Mandatory Vaccines: Can an unvaccinated construction worker be fired?

Published September 27, 2021 servian
Construction Industry

Following several days of protests in Victoria over vaccine mandates for the construction industry, questions have been raised over what legal implications a business might face if a worker was sacked for refusing the jab.

Employers are rightfully concerned, and this concern is reflected in figures from Employsure’s advice line for business owners. Vaccine-related calls were already 84% higher two-thirds of the way through September than the past three months combined and are expected to rise further.

With the situation still tense it begs the question: Can an employee in the Victorian construction industry be fired for refusing a vaccination (assuming no medical exemption)?

“Assuming the employer has given a lawful and reasonable direction to vaccinate, and the employee’s refusal is unreasonable, whether the employer can proceed to terminate will depend on all the circumstances of the case,” said Employsure employment relations specialist Nicholas Hackenberg.

“When making a decision the employer must first follow a process. The employer must explore if alternatives to vaccination exist, such as if the employee can work at a different location or perform alternative duties safely.

“Following that, if the employee has been given a reasonable period of time to comply with the direction and a fair process has taken place, termination may likely be reasonable even in the construction industry like we’re seeing in Victoria. This is in situations where the employee’s refusal amounts to failure to comply with a lawful and reasonable direction that is inconsistent with the continuation of their employment contract, or renders the employee incapable of performing their role.”

To keep on the safe side, employers considering disciplinary or termination options should first investigate if it would present a general protections risk. General protections are not limited to protected characteristics under anti-discrimination law, but also include the exercise of workplace rights such as the ability to make a complaint or inquiry in relation to the employee’s employment. This may include, for example, an employee raising health and safety concerns about vaccination that the employer would need to address separately.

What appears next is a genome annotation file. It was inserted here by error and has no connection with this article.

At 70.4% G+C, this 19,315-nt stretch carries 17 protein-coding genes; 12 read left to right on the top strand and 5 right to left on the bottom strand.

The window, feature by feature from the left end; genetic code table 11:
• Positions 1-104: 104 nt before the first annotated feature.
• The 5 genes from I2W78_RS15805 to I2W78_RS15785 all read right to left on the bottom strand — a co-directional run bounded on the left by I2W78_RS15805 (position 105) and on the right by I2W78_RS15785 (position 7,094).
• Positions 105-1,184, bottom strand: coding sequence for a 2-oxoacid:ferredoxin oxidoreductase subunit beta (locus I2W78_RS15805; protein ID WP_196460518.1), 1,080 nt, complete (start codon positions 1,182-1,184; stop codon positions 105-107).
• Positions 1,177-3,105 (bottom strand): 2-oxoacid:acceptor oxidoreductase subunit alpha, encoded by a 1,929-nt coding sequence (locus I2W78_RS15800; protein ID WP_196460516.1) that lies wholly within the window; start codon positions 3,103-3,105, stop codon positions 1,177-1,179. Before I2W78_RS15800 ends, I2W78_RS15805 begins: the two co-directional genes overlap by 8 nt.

Nevertheless, employers have an obligation to take reasonably practicable steps to ensure a safe workplace, and health advice indicates vaccinations are a critical component if we are to successfully come out of this pandemic.

While employers in most other industries are unable to mandate vaccines, they can still ask the question to their employees on whether or not they want the jab, make suggestions, and provide them with relevant government health advice.

To keep on the safe side, employers should assume a worker is unvaccinated if they do not disclose their vaccination status, and should inform that worker of this assumption. Employee management software like BrightHR’s Vacctrak feature lets employers monitor who is fully, partially, or not vaccinated against COVID-19 in the workplace, and make rostering / working arrangement changes accordingly. Workers do not however, have to tell their employer if they have been vaccinated.

“The federal government has stated mandatory vaccinations will not happen in Australia. While vaccinations form part of a business’ methods of controlling the risk of infection, employers must therefore have other plans in place if workers refuse,” continued Mr Hackenberg.

“For employers who choose on their own accord to make vaccines mandatory to continue on-site work, by doing so it could lead to legal challenges in the future. Employers must be prepared for that and weigh up alternatives to mandatory vaccinations if need be.”


Media Enquires:

Matthew Bridges

[email protected]

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